D. Zapata 2021, Douglas County Cultural Overview, Extension, University of Nevada, Reno

Introduction

Douglas County is located directly south of Carson City, and about 40 minutes to the south of Reno. To the west lies South Lake Tahoe and Markleeville both cities landing on the California side of the border. In this same area, at the base of the eastern Sierra Nevada Mountains, Carson Valley comprises of Douglas’s beautiful views to Gardnerville, Genoa, Minden, and Topaz Lake. The county seat sits in Minden, where it has for over 100 years. At approximately 738 square miles, Douglas is home to rich history, outdoor recreation, and a community of 47,632 individuals (DETR, 2017). The US-50 takes you up the scenic western border of the county, while the US-395 takes you north and south from Gardnerville Ranchos up to Indian Hills.

History

Douglas was one of the nine original counties as part of the first Nevada Territorial Legislature. Its county seat then, Genoa, is the oldest permanent settlement in Nevada. It was settled in 1851, first known as Mormon Station, and as a part of a number of communities established as trading posts and centers for ranching and farming (see Parks and Recreation History of Douglas County). Genoa was also a popular stop for supplies and goods for those traveling west during the historic gold rush.

Genoa remained the Douglas County seat until 1916, when much of the town was destroyed by fire, and its population dwindled. Nevertheless, Genoa to this day remains an active Nevadan community with two landscaped parks, two educational museums, a huge non-denominational church rented out for community events. Every year since 1919, the Genoa Candy Dance is celebrated. Gardnerville was founded differently than Genoa, which was founded mostly on need. The history of Gardnerville is best summed up by the Carson Valley Nevada site, in that the town “was born into a mix of local economic downturn, marital discord, and prescient thoughts of ‘what could be’ in a dry, sagebrush covered flat.” As the population in nearby Genoa slowly dropped throughout the 1870s, Gardnerville was formed one building at a time. Property was bought out in the sagebrush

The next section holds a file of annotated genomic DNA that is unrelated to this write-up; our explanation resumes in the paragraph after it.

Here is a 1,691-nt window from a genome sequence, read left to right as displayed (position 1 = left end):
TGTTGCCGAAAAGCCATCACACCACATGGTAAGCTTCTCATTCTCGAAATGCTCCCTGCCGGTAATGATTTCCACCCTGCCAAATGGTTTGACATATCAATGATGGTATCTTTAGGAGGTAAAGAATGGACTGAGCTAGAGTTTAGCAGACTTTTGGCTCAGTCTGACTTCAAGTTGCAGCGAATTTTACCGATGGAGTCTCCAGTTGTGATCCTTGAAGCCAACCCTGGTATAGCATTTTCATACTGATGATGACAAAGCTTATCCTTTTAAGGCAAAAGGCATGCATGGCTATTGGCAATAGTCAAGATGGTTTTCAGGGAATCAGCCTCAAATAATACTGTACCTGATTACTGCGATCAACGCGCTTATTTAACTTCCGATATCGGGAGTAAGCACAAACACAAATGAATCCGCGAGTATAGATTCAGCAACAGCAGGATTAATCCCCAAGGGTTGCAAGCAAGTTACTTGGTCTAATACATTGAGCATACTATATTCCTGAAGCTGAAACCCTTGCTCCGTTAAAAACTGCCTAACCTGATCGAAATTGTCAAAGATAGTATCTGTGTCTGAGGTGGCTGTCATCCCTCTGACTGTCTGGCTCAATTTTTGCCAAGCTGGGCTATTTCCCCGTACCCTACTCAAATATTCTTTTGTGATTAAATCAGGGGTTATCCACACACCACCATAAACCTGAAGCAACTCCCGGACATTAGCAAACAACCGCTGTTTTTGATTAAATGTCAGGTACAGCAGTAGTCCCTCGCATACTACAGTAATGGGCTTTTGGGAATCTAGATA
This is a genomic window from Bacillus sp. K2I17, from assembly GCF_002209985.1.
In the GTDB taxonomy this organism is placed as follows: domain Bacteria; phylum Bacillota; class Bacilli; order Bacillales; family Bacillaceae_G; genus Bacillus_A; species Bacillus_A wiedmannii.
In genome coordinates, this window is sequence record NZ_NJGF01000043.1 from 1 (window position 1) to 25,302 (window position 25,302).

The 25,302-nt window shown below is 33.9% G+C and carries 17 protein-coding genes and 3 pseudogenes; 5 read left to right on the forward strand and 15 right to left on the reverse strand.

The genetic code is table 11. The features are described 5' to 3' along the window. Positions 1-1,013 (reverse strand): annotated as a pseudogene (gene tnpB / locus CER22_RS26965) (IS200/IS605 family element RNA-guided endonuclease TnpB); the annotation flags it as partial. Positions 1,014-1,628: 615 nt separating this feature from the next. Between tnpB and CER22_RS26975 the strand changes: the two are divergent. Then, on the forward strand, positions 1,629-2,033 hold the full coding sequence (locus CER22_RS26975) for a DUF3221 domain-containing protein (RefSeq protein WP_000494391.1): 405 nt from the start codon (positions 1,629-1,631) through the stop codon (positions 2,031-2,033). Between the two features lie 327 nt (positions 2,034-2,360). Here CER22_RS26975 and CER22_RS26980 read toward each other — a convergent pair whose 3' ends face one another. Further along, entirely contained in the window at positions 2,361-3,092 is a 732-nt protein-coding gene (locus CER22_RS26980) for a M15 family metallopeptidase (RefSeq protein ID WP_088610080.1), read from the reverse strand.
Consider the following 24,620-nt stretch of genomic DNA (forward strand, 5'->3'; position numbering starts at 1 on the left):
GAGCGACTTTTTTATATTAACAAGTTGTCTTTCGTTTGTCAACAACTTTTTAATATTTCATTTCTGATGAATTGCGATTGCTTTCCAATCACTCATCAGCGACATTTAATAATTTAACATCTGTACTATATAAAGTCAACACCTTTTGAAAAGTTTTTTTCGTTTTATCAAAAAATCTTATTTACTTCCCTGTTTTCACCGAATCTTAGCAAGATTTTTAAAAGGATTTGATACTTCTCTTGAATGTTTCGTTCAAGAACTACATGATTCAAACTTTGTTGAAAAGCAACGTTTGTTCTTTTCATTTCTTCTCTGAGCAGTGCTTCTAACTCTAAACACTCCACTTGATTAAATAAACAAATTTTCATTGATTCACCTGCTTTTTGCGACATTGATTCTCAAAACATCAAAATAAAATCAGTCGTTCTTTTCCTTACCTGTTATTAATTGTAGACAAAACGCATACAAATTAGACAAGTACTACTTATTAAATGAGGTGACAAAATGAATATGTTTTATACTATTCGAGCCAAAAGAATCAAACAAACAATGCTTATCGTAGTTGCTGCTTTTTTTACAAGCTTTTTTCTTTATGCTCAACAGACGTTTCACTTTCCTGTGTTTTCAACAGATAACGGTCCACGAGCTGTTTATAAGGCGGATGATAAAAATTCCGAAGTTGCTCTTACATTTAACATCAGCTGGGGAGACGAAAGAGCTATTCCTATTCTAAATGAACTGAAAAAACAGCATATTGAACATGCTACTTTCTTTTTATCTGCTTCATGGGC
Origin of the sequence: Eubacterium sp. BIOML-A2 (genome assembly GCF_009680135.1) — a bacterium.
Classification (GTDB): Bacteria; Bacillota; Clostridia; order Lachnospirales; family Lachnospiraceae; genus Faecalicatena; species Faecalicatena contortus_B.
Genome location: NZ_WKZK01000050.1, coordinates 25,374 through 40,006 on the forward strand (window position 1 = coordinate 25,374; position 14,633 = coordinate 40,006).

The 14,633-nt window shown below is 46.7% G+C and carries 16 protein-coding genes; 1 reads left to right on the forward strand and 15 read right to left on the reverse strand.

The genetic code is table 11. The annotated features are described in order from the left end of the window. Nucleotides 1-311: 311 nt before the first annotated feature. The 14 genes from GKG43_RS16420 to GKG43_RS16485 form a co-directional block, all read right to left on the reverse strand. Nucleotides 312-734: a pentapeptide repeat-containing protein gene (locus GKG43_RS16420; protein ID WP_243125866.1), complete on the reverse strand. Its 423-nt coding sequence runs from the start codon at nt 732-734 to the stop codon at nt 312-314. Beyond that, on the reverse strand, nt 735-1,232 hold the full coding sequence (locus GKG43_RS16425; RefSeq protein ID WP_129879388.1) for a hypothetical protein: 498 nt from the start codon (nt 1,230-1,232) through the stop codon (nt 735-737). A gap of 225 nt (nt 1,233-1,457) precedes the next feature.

land, and a house was moved to become the Gardnerville Hotel in 1881, followed by a post office a few months later. Eventually the rights were sold to someone else, and additional services were added until Gardnerville became the ideal place to stop for those looking to travel through the 
county.

Minden, the current county seat, was unique in that the town was planned and presented to the 
County Commission before a single building was built.

Landscape and Climate

Much of Douglas County sits well above sea level with cities such as Minden and Gardnerville sitting at around 4,600 ft, its lowest point sitting at around 1,200 ft. Douglas is full of sunshine about 250 days out of the year, well above the national average of 205 sunny days per year. Snowfall far outpaces rainfall within the county, at 121 inches of snow to 17 inches of rain, much of this occurring in the Tahoe Basin.

Mountain ranges fill the county on both the western and eastern fronts. To the west you can find the  Sierra Nevada and Carson Ranges, and to the east the Pine Nut Mountains. Similar to many counties in Nevada, shrublands (46%) and grasslands (27%) cover much of the area in Douglas. Unlike 
many parts of Nevada, however, Douglas County is made up of 16% forest lands. Much of the forest lands run along the US-50 near Lake Tahoe and the communities of Skyland, Lakeridge, Lincoln Park, and Glenbrook. They fall into the Toiyabe National Forest, and much of the forest land is contained in the Carson Range.

Of the 738 square miles that make up Douglas County, 28 square miles are water. The county is home to  a portion of the beautiful Lake Tahoe on its western border. To the south, Douglas also shares Topaz Lake with its neighbors in California. Right in the center of the county, one will find the 
Dangberg Reservoir system. Flowing from the southwestern border near Mud Lake, the Carson River flows across Douglas, as it exits the county near Indian Hills in the north. Best explained by the Carson Valley Nevada site, Douglas is home to a variety of landscape, from mountain ranges of 
foliage and pine to reservoirs for water sports and fishing. As Douglas County is home to a stretch of Lake Tahoe, there are a number of outdoor recreation opportunities associated with this area. 

From hiking and mountain biking when the weather is mild, to the fantastic winter sports at the Lake Tahoe ski resorts. Thousands of locals and tourists flock to this area of the country each year to experience all that Tahoe has to offer.

Community and Events

In addition to outdoor recreation, those looking to experience Douglas County will find an abundance of opportunities to do so. Minden’s historic downtown is home to craft fairs, concerts, and farmers markets year around. For over 100 years the Carson Valley Days event has been run most